If Kant is difficult, Hegel is nearly impossible to read without backup, and there are even fewer resources available online. One such resource is Robert Brandom’s lectures on the Introduction to Hegel’s Phenomenology of Spirit.

Herbert Dreyfus takes students through Heidegger’s Being and Time (continued here), which you can supplement with Simon Critchley’s series in the Guardian. Also at the Guardian, Mark Vernon blogs The Platonic Dialogues, and in the same vein, Chris Long offers a series of interviews on Socratic Political themes. (More from the Guardian: KierkegaardNietzscheHumeWittgenstein, and Hobbes.)

Robert Paul Wolff offers “micro-tutorials” to encourage his readers to re-acquaint themselves with the classics of what might be called the Heroic Age in the study of society — the writings of MarxFreudWeberRicardoMannheim, and others.

What’s missing?

An amateur philosophy student has learned enough to be dangerous, but not enough to be useful. So in a sense, my free syllabus is a failure: you can get a philosophical education for free, online, but it takes bit more than that to garner the benefits of studying philosophy.

Self-regard prevents me from really believing that the education available online is better than the one you can get in my classroom, but I’m not so arrogant to think that I’m a better lecturer than Michael Sandel. Notable is what’s lost when all you have are these kinds of courses: you lose feedback and the interrogative experience of a seminar room, you lose the cohort of fellow students who will stay up late hashing out a passage from Aristotle, you lose the synchronicity of associations between very different courses taken simultaneously, and you lose the assessment and professionalization that a professor’s comments and counseling supply.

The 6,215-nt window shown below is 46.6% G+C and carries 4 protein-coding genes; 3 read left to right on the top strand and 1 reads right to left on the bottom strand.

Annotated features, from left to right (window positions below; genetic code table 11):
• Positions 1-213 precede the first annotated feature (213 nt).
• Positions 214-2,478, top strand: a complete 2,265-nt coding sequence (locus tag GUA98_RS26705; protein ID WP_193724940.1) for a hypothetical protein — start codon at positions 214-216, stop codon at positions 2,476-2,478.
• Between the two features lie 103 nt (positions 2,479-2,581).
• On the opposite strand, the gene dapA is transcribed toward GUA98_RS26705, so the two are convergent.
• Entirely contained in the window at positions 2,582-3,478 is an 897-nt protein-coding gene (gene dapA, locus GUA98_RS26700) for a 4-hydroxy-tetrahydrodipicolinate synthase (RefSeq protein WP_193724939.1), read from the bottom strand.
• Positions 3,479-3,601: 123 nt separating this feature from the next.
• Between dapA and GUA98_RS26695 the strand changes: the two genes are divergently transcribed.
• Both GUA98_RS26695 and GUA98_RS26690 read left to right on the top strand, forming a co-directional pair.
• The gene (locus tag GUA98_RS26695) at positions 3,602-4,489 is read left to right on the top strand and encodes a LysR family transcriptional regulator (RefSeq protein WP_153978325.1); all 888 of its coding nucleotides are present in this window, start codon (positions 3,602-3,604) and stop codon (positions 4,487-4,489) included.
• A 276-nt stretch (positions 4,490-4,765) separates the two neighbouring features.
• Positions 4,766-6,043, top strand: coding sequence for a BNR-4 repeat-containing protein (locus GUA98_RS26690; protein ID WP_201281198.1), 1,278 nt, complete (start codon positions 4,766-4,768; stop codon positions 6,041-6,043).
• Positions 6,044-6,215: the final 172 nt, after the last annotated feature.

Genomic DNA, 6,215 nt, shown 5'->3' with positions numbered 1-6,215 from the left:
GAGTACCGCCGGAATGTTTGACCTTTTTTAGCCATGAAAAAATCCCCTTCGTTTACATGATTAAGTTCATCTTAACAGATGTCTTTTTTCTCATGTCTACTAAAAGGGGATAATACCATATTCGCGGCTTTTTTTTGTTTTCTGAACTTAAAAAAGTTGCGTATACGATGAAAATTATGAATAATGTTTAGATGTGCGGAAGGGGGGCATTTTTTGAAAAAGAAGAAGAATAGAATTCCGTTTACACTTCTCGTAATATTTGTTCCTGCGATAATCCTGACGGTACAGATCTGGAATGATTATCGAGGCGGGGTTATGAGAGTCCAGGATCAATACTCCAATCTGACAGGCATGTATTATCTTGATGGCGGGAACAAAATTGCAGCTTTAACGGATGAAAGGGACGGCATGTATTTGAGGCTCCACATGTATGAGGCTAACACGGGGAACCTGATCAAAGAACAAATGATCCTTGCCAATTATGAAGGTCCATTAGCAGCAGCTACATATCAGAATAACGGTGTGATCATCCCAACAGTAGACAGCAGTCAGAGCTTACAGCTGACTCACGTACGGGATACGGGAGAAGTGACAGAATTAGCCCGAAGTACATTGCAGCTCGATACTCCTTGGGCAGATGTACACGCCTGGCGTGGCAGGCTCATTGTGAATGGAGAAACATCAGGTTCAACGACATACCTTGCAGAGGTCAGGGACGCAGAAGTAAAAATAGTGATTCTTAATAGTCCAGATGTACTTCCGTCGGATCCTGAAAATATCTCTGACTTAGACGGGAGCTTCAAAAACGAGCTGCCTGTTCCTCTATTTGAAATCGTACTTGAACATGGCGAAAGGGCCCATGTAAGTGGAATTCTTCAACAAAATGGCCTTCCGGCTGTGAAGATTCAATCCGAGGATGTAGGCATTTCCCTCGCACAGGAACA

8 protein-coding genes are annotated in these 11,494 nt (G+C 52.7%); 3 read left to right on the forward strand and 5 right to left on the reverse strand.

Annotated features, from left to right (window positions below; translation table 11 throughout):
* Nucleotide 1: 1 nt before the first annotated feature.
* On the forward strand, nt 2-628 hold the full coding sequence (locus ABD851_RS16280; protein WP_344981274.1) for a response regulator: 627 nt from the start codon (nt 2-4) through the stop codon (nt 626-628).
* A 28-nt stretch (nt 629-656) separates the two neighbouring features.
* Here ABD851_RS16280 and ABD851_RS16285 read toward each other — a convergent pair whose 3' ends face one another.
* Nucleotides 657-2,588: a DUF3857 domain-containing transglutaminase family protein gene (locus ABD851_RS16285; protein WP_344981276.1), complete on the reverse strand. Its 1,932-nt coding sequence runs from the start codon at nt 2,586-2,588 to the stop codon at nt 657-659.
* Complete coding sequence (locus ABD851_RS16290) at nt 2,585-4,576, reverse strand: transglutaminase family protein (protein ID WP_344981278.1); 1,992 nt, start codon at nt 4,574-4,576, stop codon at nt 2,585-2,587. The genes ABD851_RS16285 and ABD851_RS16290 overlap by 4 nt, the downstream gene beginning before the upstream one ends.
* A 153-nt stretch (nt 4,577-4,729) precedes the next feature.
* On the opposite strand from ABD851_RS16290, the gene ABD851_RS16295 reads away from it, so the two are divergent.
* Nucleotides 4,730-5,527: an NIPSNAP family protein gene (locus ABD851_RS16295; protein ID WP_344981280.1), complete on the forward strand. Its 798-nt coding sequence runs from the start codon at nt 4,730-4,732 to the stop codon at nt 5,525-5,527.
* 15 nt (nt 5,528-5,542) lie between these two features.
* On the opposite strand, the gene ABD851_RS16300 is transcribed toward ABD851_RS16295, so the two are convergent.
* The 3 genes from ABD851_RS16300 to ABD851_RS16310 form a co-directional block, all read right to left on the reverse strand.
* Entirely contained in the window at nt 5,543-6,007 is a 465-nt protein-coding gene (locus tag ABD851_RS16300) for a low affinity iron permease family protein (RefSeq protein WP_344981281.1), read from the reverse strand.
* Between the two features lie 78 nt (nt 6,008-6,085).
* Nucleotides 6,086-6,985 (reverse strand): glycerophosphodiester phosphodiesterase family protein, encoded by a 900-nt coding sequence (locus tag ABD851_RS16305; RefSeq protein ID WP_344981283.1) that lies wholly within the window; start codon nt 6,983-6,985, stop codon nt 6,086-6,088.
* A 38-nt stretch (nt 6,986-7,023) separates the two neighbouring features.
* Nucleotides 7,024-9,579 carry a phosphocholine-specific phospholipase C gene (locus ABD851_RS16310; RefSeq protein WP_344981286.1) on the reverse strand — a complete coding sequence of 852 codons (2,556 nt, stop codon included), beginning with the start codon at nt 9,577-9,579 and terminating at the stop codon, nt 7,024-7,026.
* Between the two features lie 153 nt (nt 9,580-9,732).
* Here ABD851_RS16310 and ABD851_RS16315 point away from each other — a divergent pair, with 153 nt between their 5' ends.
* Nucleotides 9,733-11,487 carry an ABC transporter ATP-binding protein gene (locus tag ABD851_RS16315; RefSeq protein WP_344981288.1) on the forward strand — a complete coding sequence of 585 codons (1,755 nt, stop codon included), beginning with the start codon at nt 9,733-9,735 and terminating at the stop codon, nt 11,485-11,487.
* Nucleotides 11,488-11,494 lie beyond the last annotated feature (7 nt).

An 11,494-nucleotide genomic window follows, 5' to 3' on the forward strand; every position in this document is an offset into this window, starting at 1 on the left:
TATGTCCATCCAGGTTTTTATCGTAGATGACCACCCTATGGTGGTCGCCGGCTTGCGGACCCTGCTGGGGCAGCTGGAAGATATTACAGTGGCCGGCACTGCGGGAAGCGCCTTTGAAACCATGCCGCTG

What makes my classroom work is the seminar-style I learned as an undergraduate at Bard College, and which I try to foster wherever I teach. That’s the practice of philosophy as a liberal art, a technique for free citizens to inquire together into matters of fundamental concern. You can’t learn the habitus of philosophy from an online video.

  • Interaction and Feedback

The quickest way to get feedback on an idea or argument is to start blogging about it. A really ambitious DIY student could recruit a cohort of fellow DIY-ers to work with her. Start a WordPress or Blogger blog and join a community like Big Big QuestionEphilosopherMetafilter, or Less Wrong. Start writing, reading, responding, and linking, and the commentary will come. Some of it will be critical, some helpful, some mean, but you’ll learn and make connections, develop insights and obsessions, just like a traditional student.

The hardest part is finding someone to grade your work, but Virtual-TA or Smart Thinking have you covered there, though perforce not for free.

  • Professionalization

This style of learning won’t prepare you for a lifetime in the academy writing and teaching philosophy. I’m not sure that this should be the goal of a philosophical education.

  • Caveat Lector

To my colleagues who worry that these resources undercut the demand for our courses: if we love our discipline as much as the paycheck and status it promises, we have to work to combat the exclusivity of an examined life available only to those who can pay. Plus, giving samples away for free is good marketing (if it works for drug dealers and Justin Bieber, it might work for us.)